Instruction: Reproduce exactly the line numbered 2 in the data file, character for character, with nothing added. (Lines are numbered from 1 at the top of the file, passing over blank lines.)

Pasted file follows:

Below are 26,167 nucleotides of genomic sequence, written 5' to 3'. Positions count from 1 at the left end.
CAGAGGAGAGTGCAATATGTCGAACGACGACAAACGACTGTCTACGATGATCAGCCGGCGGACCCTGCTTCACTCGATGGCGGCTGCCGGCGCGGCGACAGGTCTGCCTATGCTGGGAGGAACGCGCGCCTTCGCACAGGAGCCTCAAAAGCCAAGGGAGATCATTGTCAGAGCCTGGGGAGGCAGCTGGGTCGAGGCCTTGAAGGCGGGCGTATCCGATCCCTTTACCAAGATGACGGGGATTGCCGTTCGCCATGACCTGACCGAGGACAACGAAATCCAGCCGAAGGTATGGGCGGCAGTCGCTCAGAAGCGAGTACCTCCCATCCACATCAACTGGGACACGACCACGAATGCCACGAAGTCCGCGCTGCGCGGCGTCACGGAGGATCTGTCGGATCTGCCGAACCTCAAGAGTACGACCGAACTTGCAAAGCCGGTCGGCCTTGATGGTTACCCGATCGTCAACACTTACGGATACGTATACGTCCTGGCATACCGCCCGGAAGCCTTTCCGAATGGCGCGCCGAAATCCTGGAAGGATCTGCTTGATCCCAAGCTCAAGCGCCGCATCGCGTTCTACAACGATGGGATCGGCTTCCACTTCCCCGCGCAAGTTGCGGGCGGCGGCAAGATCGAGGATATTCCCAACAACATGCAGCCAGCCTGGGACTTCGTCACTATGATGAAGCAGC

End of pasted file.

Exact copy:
CAGAGGAGAGTGCAATATGTCGAACGACGACAAACGACTGTCTACGATGATCAGCCGGCGGACCCTGCTTCACTCGATGGCGGCTGCCGGCGCGGCGACAGGTCTGCCTATGCTGGGAGGAACGCGCGCCTTCGCACAGGAGCCTCAAAAGCCAAGGGAGATCATTGTCAGAGCCTGGGGAGGCAGCTGGGTCGAGGCCTTGAAGGCGGGCGTATCCGATCCCTTTACCAAGATGACGGGGATTGCCGTTCGCCATGACCTGACCGAGGACAACGAAATCCAGCCGAAGGTATGGGCGGCAGTCGCTCAGAAGCGAGTACCTCCCATCCACATCAACTGGGACACGACCACGAATGCCACGAAGTCCGCGCTGCGCGGCGTCACGGAGGATCTGTCGGATCTGCCGAACCTCAAGAGTACGACCGAACTTGCAAAGCCGGTCGGCCTTGATGGTTACCCGATCGTCAACACTTACGGATACGTATACGTCCTGGCATACCGCCCGGAAGCCTTTCCGAATGGCGCGCCGAAATCCTGGAAGGATCTGCTTGATCCCAAGCTCAAGCGCCGCATCGCGTTCTACAACGATGGGATCGGCTTCCACTTCCCCGCGCAAGTTGCGGGCGGCGGCAAGATCGAGGATATTCCCAACAACATGCAGCCAGCCTGGGACTTCGTCACTATGATGAAGCAGC